Press Announcement – 2 August 2012
Nigel Charnock, the performer, choreographer and director, died late yesterday (1 August 2012) at St Christopher’s Hospice in South London. He had been diagnosed with Cancer of Undiagnosed Primary in the middle of June this year. He was 52.
Nigel was responsible for an extraordinary body of work. A maverick and totally captivating performer, Nigel ruptured the boundaries of performance using different disciplines and media to redefine dance as a genre. His joyful, humorous, uncompromising, all-singing-and-dancing, professional working attitude has influenced and changed the lives of artists and performers across the world.
Described in The Independent as “body poet and word dancer… a virtuoso in daring”, Nigel was midway in the development of one of his most ambitious projects to date for his own company. A short section of this evening of work entitled 10 Men was previewed, to unanimous acclaim, at British Dance Edition and Duckie earlier this year.
Nigel is internationally acclaimed for a string of unique solo performances which include Human Being, Hell Bent, Original Sin, Resurrection, Frank and most recently One Dixon Road. Renowned for his inspirational teaching and mentoring, Nigel worked regularly and relentlessly with dance centres and independent artists throughout Europe, Israel and Canada, undertaking many choreographic commissions.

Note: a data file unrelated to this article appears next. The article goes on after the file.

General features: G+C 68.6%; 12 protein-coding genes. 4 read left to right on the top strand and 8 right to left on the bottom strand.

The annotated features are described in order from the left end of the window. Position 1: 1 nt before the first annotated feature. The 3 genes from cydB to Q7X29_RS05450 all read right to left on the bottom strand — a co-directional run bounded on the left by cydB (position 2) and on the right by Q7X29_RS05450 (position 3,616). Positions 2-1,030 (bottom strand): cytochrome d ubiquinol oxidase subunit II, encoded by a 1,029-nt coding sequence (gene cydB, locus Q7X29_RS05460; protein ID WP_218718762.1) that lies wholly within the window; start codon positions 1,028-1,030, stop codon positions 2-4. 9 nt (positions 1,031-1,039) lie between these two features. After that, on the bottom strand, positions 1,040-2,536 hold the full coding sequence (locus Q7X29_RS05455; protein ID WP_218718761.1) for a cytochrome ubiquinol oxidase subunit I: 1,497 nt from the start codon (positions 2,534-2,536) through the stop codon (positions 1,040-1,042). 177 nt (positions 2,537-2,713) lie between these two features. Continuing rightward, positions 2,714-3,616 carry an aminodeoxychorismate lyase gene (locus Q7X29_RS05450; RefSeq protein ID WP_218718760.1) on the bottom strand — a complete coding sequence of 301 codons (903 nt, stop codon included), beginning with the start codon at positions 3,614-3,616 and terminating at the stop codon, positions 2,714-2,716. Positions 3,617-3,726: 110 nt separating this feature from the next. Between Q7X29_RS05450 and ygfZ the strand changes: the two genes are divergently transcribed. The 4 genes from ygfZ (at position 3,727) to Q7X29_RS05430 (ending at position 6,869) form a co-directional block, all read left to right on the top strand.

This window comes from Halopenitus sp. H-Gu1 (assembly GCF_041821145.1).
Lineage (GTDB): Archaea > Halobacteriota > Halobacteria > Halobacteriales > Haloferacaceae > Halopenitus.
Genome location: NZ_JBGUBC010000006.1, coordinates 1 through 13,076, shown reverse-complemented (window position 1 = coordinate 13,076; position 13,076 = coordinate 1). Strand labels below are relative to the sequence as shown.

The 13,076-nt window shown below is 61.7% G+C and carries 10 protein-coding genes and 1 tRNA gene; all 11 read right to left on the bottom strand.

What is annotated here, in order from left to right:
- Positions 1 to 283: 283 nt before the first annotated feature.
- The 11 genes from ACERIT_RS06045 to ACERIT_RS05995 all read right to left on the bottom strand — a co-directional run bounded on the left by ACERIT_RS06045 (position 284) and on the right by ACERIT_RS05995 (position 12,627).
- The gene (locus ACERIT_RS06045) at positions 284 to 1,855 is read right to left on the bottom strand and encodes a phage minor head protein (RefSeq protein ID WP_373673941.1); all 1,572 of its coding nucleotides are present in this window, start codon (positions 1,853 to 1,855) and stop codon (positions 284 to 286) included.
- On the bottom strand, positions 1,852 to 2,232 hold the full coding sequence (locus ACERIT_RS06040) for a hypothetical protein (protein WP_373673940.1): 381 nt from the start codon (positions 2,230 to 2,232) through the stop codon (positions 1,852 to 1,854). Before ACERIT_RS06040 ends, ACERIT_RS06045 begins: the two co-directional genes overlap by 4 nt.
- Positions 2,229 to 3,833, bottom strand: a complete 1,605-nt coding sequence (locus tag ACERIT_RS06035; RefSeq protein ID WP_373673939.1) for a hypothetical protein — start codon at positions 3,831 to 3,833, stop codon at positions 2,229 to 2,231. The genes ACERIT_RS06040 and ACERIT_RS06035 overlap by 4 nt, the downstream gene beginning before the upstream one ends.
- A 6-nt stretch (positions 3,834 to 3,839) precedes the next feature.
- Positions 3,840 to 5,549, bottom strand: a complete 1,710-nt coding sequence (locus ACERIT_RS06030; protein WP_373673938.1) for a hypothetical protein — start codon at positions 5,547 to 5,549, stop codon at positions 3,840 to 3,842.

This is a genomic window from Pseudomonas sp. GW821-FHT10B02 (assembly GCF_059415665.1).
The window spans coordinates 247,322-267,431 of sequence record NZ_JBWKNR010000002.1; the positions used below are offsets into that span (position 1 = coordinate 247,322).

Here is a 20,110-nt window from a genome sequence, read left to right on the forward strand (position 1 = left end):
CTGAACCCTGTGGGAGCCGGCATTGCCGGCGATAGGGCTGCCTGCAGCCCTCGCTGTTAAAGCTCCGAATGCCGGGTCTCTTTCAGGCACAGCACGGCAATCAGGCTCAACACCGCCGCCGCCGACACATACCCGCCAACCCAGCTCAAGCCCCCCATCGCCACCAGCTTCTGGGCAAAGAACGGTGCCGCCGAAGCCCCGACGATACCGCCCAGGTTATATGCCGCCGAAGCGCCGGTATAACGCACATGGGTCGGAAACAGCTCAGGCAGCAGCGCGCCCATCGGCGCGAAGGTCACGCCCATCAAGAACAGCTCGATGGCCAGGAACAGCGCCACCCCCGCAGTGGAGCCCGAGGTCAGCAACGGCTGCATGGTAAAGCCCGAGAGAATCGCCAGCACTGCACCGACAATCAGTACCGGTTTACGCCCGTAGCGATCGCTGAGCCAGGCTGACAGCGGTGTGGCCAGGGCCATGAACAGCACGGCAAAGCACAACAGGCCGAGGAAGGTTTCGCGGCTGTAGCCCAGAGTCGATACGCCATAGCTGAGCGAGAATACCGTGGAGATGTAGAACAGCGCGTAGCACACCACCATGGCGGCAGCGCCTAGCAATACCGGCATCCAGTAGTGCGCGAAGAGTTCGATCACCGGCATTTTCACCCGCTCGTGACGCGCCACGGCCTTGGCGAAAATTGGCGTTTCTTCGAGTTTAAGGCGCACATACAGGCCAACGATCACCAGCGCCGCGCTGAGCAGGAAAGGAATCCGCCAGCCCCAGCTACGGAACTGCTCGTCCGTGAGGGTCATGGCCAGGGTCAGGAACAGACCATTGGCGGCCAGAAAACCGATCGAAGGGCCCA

In recent years he created new work for Louise Lecavalier (Canada), Candoco Dance Company, Ludus and National Dance Company of Wales (UK) as well as ongoing collaborations with jazz musicians Michael Riessler and Gwilym Simcock. Beginning his performing career in Ludus and Extemporary Dance Theatre, Nigel became a founder member of DV8. He formed his own company – Nigel Charnock + Company in 1995 and was Artistic Director of Helsinki Dance Company from 2002 to 2005. He toured Stupid Men (an ensemble of male performers) from 2006 and enjoyed an inspirational partnership with Wendy Houstoun. As a celebrated creator and performer throughout the world Nigel was simultaneously acclaimed as both “a national treasure” (Arts Council of England) and branded “the unreconstructed bad boy of physical theatre” by London Metro.
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